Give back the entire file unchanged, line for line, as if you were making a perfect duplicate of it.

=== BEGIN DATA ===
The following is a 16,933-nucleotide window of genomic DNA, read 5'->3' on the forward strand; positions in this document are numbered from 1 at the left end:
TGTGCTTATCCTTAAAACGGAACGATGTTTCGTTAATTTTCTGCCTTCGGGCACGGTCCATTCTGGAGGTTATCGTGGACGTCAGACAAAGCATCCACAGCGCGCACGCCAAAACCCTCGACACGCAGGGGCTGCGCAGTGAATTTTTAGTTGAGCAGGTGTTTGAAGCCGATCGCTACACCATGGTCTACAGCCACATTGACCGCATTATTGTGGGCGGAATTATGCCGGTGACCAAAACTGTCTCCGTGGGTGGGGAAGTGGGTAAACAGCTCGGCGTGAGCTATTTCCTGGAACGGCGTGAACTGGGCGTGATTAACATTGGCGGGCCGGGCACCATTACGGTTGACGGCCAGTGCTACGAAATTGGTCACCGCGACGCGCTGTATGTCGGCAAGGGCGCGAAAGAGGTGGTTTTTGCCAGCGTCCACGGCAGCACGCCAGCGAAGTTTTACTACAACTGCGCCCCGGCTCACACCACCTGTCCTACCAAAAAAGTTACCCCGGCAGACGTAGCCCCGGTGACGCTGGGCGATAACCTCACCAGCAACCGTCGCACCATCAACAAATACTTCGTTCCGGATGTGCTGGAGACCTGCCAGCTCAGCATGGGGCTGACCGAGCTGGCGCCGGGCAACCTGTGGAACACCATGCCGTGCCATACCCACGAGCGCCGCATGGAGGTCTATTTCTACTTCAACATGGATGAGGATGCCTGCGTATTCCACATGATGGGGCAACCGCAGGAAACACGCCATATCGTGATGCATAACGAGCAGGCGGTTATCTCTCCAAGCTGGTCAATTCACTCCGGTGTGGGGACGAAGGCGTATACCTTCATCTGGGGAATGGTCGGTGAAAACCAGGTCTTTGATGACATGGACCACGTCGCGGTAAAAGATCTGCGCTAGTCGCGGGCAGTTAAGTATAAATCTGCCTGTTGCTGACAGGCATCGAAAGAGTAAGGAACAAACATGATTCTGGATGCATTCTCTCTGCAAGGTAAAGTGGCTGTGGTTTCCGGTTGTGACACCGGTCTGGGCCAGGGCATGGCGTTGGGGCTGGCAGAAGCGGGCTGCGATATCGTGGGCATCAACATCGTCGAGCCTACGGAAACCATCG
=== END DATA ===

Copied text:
The following is a 16,933-nucleotide window of genomic DNA, read 5'->3' on the forward strand; positions in this document are numbered from 1 at the left end:
TGTGCTTATCCTTAAAACGGAACGATGTTTCGTTAATTTTCTGCCTTCGGGCACGGTCCATTCTGGAGGTTATCGTGGACGTCAGACAAAGCATCCACAGCGCGCACGCCAAAACCCTCGACACGCAGGGGCTGCGCAGTGAATTTTTAGTTGAGCAGGTGTTTGAAGCCGATCGCTACACCATGGTCTACAGCCACATTGACCGCATTATTGTGGGCGGAATTATGCCGGTGACCAAAACTGTCTCCGTGGGTGGGGAAGTGGGTAAACAGCTCGGCGTGAGCTATTTCCTGGAACGGCGTGAACTGGGCGTGATTAACATTGGCGGGCCGGGCACCATTACGGTTGACGGCCAGTGCTACGAAATTGGTCACCGCGACGCGCTGTATGTCGGCAAGGGCGCGAAAGAGGTGGTTTTTGCCAGCGTCCACGGCAGCACGCCAGCGAAGTTTTACTACAACTGCGCCCCGGCTCACACCACCTGTCCTACCAAAAAAGTTACCCCGGCAGACGTAGCCCCGGTGACGCTGGGCGATAACCTCACCAGCAACCGTCGCACCATCAACAAATACTTCGTTCCGGATGTGCTGGAGACCTGCCAGCTCAGCATGGGGCTGACCGAGCTGGCGCCGGGCAACCTGTGGAACACCATGCCGTGCCATACCCACGAGCGCCGCATGGAGGTCTATTTCTACTTCAACATGGATGAGGATGCCTGCGTATTCCACATGATGGGGCAACCGCAGGAAACACGCCATATCGTGATGCATAACGAGCAGGCGGTTATCTCTCCAAGCTGGTCAATTCACTCCGGTGTGGGGACGAAGGCGTATACCTTCATCTGGGGAATGGTCGGTGAAAACCAGGTCTTTGATGACATGGACCACGTCGCGGTAAAAGATCTGCGCTAGTCGCGGGCAGTTAAGTATAAATCTGCCTGTTGCTGACAGGCATCGAAAGAGTAAGGAACAAACATGATTCTGGATGCATTCTCTCTGCAAGGTAAAGTGGCTGTGGTTTCCGGTTGTGACACCGGTCTGGGCCAGGGCATGGCGTTGGGGCTGGCAGAAGCGGGCTGCGATATCGTGGGCATCAACATCGTCGAGCCTACGGAAACCATCG